Why Should You Take Pictures in Black & White?
You’re probably wondering why I decided to post a bunch of pictures taken in the 50’s in my gallery: you’ve been bamboozled. These pictures are brand new, and they look pretty incredible.
For my fifth roll on my quest with film photography, I used black and white film. It was a 35mm canister of 400 ISO, Ilford HP5+, and I wanted to center all 36 exposures around a central theme (but that didn’t really go as planned.)
My personal experience with this type of film gave me a bit of insight into the differences between black & white film vs. color film and the overall contrast between analog and digital photography. So what exactly is the difference between color negative film and monochrome (B&W) film?
Let me ask you a question, how would you feel if your phone camera could only take monochromatic pictures? Imagine a world where whenever you needed to take a color photo on your cell phone, you needed to utilize a special SIM card that could only take thirty-ish pictures.
Sounds kind of stupid, right? Well, this is the reality of analog photography. The film itself is a factor in the type and quality of the end product.
Thankfully, there exists color-negative film, and you could definitely just put a B&W filter in post-processing, and voila– you’ve got a monochromatic photo.
Let’s be honest, though, if I’m shooting on color-negative film, I’m imagining the end product in color and thus affecting the approach. What if this was not the case?
What if I had to accept that the exposures taken on a roll of film will inevitably not have any color? Well, from my minimal experience, I’m happy to report that it’s alleviating.
The colorful aspects in the frame become less important; I didn’t have to worry if the sky would turn out white and overexposed because it was gonna be grey anyway.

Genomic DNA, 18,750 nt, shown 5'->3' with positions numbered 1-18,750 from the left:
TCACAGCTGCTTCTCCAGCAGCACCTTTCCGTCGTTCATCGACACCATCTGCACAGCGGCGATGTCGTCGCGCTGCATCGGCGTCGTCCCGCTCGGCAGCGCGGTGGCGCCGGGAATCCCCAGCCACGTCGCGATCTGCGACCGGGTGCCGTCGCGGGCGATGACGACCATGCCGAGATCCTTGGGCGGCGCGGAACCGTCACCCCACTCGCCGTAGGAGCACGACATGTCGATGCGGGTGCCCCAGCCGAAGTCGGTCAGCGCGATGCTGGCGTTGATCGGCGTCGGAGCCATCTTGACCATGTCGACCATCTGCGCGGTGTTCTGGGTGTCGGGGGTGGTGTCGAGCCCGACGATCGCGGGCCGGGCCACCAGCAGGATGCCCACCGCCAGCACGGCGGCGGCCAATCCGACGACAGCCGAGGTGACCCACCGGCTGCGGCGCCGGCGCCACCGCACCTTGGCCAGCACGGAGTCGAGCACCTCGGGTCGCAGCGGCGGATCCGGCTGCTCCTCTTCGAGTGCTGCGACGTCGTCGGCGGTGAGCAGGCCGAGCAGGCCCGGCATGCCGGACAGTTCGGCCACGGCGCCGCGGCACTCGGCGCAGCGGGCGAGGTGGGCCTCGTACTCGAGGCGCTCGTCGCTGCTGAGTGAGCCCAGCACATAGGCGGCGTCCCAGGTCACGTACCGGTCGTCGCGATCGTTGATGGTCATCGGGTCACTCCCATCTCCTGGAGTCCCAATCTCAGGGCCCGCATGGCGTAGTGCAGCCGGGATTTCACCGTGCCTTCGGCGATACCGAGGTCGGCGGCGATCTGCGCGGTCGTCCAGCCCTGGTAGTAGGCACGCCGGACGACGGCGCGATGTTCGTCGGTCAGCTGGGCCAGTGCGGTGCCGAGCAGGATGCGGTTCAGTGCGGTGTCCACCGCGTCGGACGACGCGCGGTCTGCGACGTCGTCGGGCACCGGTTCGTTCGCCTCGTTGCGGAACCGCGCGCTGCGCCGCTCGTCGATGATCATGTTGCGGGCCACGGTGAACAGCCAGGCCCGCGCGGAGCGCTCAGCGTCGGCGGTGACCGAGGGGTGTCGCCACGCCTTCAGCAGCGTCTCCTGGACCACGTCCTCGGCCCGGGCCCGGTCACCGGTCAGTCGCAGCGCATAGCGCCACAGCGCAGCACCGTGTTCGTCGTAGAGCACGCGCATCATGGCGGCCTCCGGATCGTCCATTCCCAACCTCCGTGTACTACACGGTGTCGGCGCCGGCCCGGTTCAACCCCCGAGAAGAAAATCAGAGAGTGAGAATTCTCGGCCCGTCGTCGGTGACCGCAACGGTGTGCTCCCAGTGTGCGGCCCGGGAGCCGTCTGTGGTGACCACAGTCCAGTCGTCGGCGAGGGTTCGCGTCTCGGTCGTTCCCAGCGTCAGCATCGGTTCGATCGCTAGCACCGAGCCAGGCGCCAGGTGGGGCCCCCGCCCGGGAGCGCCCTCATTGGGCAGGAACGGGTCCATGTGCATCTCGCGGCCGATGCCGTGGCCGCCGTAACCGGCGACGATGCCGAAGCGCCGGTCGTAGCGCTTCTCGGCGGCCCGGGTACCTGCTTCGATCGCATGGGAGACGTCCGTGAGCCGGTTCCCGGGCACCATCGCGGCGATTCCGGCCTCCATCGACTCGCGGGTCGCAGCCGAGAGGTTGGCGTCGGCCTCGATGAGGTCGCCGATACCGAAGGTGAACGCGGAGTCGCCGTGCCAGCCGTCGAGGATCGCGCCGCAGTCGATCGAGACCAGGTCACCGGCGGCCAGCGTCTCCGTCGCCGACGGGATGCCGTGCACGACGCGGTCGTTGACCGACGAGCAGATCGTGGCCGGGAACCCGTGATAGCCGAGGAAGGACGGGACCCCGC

When the color is stripped away, all that matters are the subjects in the frame. After everything is processed and scanned, it is up to whoever views the photo to imagine what the colors would’ve looked like on the scene.
Before exposing my film and opening my shutter to a scene, I’d ask myself, is color important for this frame? This is the reason why this small collection lacks any flora or graffiti. If the subject in front of the lens isn’t colorful, there is no reason for color-negative film.
Let’s take a look at these two similar photos. One was taken using color negative film, and the other was taken using B&W film. The subject in both pictures is a monument known as “The Confederate Lion.”
It is a monument dedicated to the demolished confederacy, and it is currently defaced and scheduled to be removed from Atlanta’s Oakland Cemetery. Both pictures are taken at a similar angle, but the lighting is different–I think it was high noon when I took the black & white photo.
Just from this example, you can see the tonal differences between the two images. Whether or not one is better than the other is entirely subjective.
The lion is covered in red paint in the color-negative exposure, and it looks like blood; this is a detail that you cannot express on a B&W exposure. However, the B&W image is just–to put it lightly– so punk. In my eyes, the lion in the B&W photo is dead and forgotten.
The sky in the color-negative exposure is grey and cloudy, which is not an aesthetic that I enjoy personally. You can see that this factor is a non-issue with the monochromatic image.
The film used in both photos augmented the subject. With film, It’s almost like you–nay, I– have a superpower to change and edit the context of an image before it’s even processed (Mwahaha).
Why does any of this matter? Well, if I were to start from scratch and begin this personal project with no experience (or should I say, just “less experienced” than my currently limited expertise), I would start with daytime photography using monochromatic film.
There’s less room to mess up, and over/underexposing a photo won’t ruin your final product (It might just augment your image). Unless you want to take pictures that require color, then don’t bother using color-negative film.
I understand that being interested in film photography innately implies pretentiousness, but I’m going to leave you with a famous quote (I know, I know, I’m sorry.) Orson Welles once said that “The enemy of art is the absence of limitations.”